The Large Hadron Collider (LHC) smashes a billion pairs of protons together each second. Occasionally the machine may rattle reality enough to have a few of those collisions generate something that’s never been seen before. But because these events are by their nature a surprise, physicists don’t know exactly what to look for. They worry that in the process of winnowing their data from those billions of collisions to a more manageable number, they may be inadvertently deleting evidence for new physics. “We’re always afraid we’re throwing the baby away with the bathwater,” said Kyle Cranmer, a particle physicist at New York University who works with the ATLAS experiment at CERN.
Faced with the challenge of intelligent data reduction, some physicists are trying to use a machine learning technique called a “deep neural network” to dredge the sea of familiar events for new physics phenomena.
In the prototypical use case, a deep neural network learns to tell cats from dogs by studying a stack of photos labeled “cat” and a stack labeled “dog.” But that approach won’t work when hunting for new particles, since physicists can’t feed the machine pictures of something they’ve never seen. So they turn to “weakly supervised learning,” where machines start with known particles and then look for rare events using less granular information, such as how often they might take place overall.
In a paper posted on the scientific preprint site arxiv.org in May, three researchers proposed applying a related strategy to extend “bump hunting,” the classic particle-hunting technique that found the Higgs boson. The general idea, according to one of the authors, Ben Nachman, a researcher at the Lawrence Berkeley National Laboratory, is to train the machine to seek out rare variations in a data set.
Consider, as a toy example in the spirit of cats and dogs, a problem of trying to discover a new species of animal in a data set filled with observations of forests across North America. Assuming that any new animals might tend to cluster in certain geographical areas (a notion that corresponds with a new particle that clusters around a certain mass), the algorithm should be able to pick them out by systematically comparing neighboring regions. If British Columbia happens to contain 113 caribous to Washington state’s 19 (even against a background of millions of squirrels), the program will learn to sort caribous from squirrels, all without ever studying caribous directly. “It’s not magic but it feels like magic,” said Tim Cohen, a theoretical particle physicist at the University of Oregon who also studies weak supervision.
By contrast, traditional searches in particle physics usually require researchers to make an assumption about what the new phenomena will look like. They create a model of how the new particles will behave—for example, a new particle might tend to decay into particular constellations of known particles. Only after they define what they’re looking for can they engineer a custom search strategy. It’s a task that generally takes a Ph.D. student at least a year, and one that Nachman thinks could be done much faster, and more thoroughly.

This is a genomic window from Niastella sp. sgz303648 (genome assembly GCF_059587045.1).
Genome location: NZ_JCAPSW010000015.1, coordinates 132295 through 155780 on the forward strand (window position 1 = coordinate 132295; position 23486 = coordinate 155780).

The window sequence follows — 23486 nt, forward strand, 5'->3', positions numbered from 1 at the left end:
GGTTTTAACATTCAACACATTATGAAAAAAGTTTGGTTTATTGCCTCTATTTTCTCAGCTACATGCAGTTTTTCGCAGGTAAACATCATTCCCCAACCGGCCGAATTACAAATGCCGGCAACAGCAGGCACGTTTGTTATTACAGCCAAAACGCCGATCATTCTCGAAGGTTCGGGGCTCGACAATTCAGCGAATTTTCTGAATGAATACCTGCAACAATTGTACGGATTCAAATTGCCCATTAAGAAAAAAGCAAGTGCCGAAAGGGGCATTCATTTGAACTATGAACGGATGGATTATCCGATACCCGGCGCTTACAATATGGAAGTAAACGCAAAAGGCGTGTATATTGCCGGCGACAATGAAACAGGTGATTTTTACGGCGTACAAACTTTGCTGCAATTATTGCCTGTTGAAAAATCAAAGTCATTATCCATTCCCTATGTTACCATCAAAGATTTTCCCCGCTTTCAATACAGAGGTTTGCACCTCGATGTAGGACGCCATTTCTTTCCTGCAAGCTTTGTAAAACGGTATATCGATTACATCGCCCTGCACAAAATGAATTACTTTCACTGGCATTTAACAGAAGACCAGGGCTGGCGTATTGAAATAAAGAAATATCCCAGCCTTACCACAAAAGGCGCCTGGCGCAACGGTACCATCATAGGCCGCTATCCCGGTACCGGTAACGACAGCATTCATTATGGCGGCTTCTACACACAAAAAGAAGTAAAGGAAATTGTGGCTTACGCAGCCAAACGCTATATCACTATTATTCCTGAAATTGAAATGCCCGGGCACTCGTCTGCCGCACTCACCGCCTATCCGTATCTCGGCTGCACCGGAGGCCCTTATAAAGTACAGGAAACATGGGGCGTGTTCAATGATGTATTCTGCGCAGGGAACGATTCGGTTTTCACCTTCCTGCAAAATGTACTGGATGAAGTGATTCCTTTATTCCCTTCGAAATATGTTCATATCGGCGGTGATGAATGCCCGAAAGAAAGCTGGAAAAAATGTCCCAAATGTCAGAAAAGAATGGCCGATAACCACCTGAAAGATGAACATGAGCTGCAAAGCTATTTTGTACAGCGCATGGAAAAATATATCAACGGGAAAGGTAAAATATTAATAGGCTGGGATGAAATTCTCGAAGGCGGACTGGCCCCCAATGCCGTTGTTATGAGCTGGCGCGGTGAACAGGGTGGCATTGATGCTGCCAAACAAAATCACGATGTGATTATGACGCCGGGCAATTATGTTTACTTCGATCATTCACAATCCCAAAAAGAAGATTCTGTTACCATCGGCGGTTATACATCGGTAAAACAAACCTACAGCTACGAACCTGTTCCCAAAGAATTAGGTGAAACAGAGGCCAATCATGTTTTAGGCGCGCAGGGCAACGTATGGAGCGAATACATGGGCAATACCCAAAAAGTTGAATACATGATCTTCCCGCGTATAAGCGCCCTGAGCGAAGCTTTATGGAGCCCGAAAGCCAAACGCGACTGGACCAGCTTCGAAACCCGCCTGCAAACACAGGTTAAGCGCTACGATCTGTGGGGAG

The proposed CWoLa algorithm, which stands for Classification Without Labels, can search existing data for any unknown particle that decays into either two lighter unknown particles of the same type, or two known particles of the same or different type. Using ordinary search methods, it would take the LHC collaborations at least 20 years to scour the possibilities for the latter, and no searches currently exist for the former. Nachman, who works on the ATLAS project, says CWoLa could do them all in one go.
Other experimental particle physicists agree it could be a worthwhile project. “We’ve looked in a lot of the predictable pockets, so starting to fill in the corners we haven’t looked in is an important direction for us to go in next,” said Kate Pachal, a physicist who searches for new particle bumps with the ATLAS project. She batted around the idea of trying to design flexible software that could deal with a range of particle masses last year with some colleagues, but no one knew enough about machine learning. “Now I think it might be the time to try this,” she said.
The hope is that neural networks could pick up on subtle correlations in the data that resist current modeling efforts. Other machine learning techniques have successfully boosted the efficiency of certain tasks at the LHC, such as identifying “jets” made by bottom-quark particles. The work has left no doubt that some signals are escaping physicists’ notice. “They’re leaving information on the table, and when you spend $10 billion on a machine, you don’t want to leave information on the table,” said Daniel Whiteson, a particle physicist at the University of California, Irvine.
Yet machine learning is rife with cautionary tales of programs that confused arms with dumbbells (or worse). At the LHC, some worry that the shortcuts will end up reflecting gremlins in the machine itself, which experimental physicists take great pains to intentionally overlook. “Once you find an anomaly, is it new physics or is it something funny that went on with the detector?” asked Till Eifert, a physicist on ATLAS.
Charlie Wood is a journalist covering developments in the physical sciences both on and off the planet. His work has appeared in Scientific American, The Christian Science Monitor and LiveScience, among other publications. Previously, he taught physics and English in Mozambique and Japan, and he has a bachelor’s in physics from Brown University.